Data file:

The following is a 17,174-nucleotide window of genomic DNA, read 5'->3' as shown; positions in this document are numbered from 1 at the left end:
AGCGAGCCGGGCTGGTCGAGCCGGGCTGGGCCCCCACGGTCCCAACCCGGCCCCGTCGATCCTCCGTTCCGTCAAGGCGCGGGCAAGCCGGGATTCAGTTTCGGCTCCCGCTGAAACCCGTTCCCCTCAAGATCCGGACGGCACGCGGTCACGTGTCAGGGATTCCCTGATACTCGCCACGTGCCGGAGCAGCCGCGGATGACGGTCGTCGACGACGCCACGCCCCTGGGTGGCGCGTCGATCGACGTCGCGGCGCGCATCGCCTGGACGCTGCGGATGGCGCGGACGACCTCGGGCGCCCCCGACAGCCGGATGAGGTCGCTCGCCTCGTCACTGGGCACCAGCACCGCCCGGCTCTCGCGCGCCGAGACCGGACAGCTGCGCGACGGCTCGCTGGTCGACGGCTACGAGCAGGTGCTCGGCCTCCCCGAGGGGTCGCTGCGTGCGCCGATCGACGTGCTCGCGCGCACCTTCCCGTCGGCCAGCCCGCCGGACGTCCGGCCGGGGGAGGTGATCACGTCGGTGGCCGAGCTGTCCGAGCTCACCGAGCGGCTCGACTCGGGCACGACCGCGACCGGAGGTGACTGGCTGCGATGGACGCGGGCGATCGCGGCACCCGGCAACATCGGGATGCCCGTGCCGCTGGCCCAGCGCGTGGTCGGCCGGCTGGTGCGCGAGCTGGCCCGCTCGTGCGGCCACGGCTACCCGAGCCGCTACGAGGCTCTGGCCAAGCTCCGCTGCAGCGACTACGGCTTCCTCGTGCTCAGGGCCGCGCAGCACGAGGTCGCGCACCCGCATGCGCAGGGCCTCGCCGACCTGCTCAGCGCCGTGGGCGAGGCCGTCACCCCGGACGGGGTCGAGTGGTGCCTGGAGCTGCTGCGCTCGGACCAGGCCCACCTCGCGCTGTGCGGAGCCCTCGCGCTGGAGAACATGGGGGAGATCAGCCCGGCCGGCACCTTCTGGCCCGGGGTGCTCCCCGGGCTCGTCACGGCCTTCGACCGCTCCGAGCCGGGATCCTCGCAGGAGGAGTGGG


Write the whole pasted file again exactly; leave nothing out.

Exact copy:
The following is a 17,174-nucleotide window of genomic DNA, read 5'->3' as shown; positions in this document are numbered from 1 at the left end:
AGCGAGCCGGGCTGGTCGAGCCGGGCTGGGCCCCCACGGTCCCAACCCGGCCCCGTCGATCCTCCGTTCCGTCAAGGCGCGGGCAAGCCGGGATTCAGTTTCGGCTCCCGCTGAAACCCGTTCCCCTCAAGATCCGGACGGCACGCGGTCACGTGTCAGGGATTCCCTGATACTCGCCACGTGCCGGAGCAGCCGCGGATGACGGTCGTCGACGACGCCACGCCCCTGGGTGGCGCGTCGATCGACGTCGCGGCGCGCATCGCCTGGACGCTGCGGATGGCGCGGACGACCTCGGGCGCCCCCGACAGCCGGATGAGGTCGCTCGCCTCGTCACTGGGCACCAGCACCGCCCGGCTCTCGCGCGCCGAGACCGGACAGCTGCGCGACGGCTCGCTGGTCGACGGCTACGAGCAGGTGCTCGGCCTCCCCGAGGGGTCGCTGCGTGCGCCGATCGACGTGCTCGCGCGCACCTTCCCGTCGGCCAGCCCGCCGGACGTCCGGCCGGGGGAGGTGATCACGTCGGTGGCCGAGCTGTCCGAGCTCACCGAGCGGCTCGACTCGGGCACGACCGCGACCGGAGGTGACTGGCTGCGATGGACGCGGGCGATCGCGGCACCCGGCAACATCGGGATGCCCGTGCCGCTGGCCCAGCGCGTGGTCGGCCGGCTGGTGCGCGAGCTGGCCCGCTCGTGCGGCCACGGCTACCCGAGCCGCTACGAGGCTCTGGCCAAGCTCCGCTGCAGCGACTACGGCTTCCTCGTGCTCAGGGCCGCGCAGCACGAGGTCGCGCACCCGCATGCGCAGGGCCTCGCCGACCTGCTCAGCGCCGTGGGCGAGGCCGTCACCCCGGACGGGGTCGAGTGGTGCCTGGAGCTGCTGCGCTCGGACCAGGCCCACCTCGCGCTGTGCGGAGCCCTCGCGCTGGAGAACATGGGGGAGATCAGCCCGGCCGGCACCTTCTGGCCCGGGGTGCTCCCCGGGCTCGTCACGGCCTTCGACCGCTCCGAGCCGGGATCCTCGCAGGAGGAGTGGG